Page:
No, your protein cannot be seen on a Coomassie® blue-stained SDS polyacrylamide gel (SDS-PAGE) if translated using the TnT® Coupled Transcription/Translation System. Since the in vitro protein expression system itself is a pool of proteins of various sizes, it is impossible to distinguish nanogram amounts of newly synthesized protein from the background of other proteins.
To detect a single protein, one commonly used method is to add a labeled amino acid (e.g.,
[35S]Methionine) to the TnT® reaction to be incorporated into the synthesized protein followed by detection using SDS-PAGE and autoradiography. Alternatively, non-radioactive protein-labeling methods can be used such as the Transcend™ tRNA or FluoroTect™ GreenLys in vitro Translation Labeling System. With the Transcend™ Non-Radioactive Labeling System, biotinylated lysine is incorporated into the newly synthesized proteins and detected by colorimetric (Cat.# L5070) or chemiluminescent (Cat.# L5080) methods after Western blotting (see Technical Bulletin #TB182 for more details). The FluoroTect™ Labeling System (Cat.# L5001) uses a modified lysine tRNA charged with BODIPY®-FL to fluorescently label proteins. The BODIPY®-FL-labeled protein can be directly detected "in gel" using a laser-based fluorescent scanner (see Technical Bulletin #TB285 for details). All three labeling techniques can detect proteins in the 0.5–5 ng range as discussed in a Promega Notes 77 article.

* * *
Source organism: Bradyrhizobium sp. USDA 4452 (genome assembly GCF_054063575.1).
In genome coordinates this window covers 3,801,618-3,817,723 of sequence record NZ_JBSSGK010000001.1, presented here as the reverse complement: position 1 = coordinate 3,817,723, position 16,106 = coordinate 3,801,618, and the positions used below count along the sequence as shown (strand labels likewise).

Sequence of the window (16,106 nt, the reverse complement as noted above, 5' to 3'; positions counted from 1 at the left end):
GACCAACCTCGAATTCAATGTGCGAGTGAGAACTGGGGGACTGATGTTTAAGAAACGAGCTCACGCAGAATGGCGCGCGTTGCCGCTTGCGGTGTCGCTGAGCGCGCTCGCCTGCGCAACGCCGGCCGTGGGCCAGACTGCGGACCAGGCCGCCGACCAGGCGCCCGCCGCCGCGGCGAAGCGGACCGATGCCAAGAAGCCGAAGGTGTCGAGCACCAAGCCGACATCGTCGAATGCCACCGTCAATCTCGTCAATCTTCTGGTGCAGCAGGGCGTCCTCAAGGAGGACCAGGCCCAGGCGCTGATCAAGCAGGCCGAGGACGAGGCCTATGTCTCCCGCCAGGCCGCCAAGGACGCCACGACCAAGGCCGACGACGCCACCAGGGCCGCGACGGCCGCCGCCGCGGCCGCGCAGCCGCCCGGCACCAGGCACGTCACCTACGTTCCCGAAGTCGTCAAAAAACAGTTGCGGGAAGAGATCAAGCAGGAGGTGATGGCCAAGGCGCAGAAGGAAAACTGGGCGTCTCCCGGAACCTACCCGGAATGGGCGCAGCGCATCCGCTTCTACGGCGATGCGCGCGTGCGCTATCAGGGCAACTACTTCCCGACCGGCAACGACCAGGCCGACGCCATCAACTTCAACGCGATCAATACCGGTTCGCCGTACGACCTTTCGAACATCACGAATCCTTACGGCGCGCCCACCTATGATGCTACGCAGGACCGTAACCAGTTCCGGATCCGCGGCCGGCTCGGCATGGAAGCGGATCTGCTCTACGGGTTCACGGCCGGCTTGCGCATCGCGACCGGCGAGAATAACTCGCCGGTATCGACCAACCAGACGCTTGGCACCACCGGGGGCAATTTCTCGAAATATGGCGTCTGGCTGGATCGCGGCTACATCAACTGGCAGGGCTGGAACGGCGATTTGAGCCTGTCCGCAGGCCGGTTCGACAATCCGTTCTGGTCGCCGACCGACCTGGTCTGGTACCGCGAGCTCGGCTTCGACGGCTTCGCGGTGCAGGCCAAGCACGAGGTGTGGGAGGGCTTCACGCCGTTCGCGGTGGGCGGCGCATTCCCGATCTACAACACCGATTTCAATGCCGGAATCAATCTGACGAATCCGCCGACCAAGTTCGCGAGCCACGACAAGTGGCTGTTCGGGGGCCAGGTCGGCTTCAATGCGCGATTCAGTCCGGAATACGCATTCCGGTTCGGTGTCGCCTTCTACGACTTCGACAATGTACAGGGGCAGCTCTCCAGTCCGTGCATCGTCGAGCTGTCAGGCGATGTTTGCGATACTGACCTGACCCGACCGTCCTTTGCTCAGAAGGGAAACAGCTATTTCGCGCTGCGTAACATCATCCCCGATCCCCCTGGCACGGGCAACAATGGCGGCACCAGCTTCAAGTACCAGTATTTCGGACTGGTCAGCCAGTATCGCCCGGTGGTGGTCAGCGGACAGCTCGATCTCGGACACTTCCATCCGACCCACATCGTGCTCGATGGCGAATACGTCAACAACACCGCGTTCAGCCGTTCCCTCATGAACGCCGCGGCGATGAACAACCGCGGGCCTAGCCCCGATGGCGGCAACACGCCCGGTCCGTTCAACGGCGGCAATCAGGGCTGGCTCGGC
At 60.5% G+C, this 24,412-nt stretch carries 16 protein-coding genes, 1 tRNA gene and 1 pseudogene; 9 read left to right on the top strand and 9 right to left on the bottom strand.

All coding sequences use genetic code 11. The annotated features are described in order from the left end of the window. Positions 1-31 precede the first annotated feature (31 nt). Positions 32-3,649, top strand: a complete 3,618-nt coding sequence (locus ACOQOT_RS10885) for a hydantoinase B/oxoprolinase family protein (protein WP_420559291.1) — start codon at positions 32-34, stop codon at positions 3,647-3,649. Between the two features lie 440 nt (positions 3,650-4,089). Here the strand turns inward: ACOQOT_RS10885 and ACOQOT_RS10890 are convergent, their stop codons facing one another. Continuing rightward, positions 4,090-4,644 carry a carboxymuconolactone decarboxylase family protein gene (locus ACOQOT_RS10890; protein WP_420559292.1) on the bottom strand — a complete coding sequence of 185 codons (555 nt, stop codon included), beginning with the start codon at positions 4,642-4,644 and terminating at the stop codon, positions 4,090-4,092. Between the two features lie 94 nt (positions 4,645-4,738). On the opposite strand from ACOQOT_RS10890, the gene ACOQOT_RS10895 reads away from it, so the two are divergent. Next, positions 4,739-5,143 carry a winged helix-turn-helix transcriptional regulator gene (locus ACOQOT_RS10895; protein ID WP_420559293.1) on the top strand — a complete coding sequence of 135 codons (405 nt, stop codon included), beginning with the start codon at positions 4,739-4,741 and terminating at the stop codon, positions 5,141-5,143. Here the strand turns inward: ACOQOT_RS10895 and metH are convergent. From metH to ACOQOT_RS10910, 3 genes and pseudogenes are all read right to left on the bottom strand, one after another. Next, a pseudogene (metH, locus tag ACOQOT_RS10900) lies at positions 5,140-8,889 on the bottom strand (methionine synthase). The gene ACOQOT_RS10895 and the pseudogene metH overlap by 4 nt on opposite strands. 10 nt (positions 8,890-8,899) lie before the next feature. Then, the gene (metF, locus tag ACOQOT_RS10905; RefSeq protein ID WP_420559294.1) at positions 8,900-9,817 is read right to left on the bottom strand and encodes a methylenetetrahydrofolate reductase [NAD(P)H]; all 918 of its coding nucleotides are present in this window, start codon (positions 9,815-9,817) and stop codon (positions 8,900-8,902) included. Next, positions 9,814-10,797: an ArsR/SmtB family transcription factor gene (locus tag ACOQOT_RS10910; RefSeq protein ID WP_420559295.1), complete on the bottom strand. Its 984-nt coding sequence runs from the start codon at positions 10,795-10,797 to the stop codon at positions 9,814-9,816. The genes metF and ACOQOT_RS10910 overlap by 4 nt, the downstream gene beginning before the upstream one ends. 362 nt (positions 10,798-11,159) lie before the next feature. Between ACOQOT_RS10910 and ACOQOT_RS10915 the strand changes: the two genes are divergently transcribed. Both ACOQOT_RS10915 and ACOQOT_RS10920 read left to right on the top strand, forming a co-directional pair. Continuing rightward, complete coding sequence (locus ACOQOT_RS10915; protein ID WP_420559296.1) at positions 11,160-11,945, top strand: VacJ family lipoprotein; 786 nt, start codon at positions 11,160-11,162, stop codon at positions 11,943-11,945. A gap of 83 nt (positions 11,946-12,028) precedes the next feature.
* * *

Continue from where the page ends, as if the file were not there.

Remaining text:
Furthermore, there are other methods that can be used to detect proteins expressed using the TnT® Coupled Transcription/Translation Systems. If an appropriate antibody is available, the protein of interest may be detected using Western blotting. Depending upon the protein, the expressed protein activity can be measured using an enzymatic or functional assay.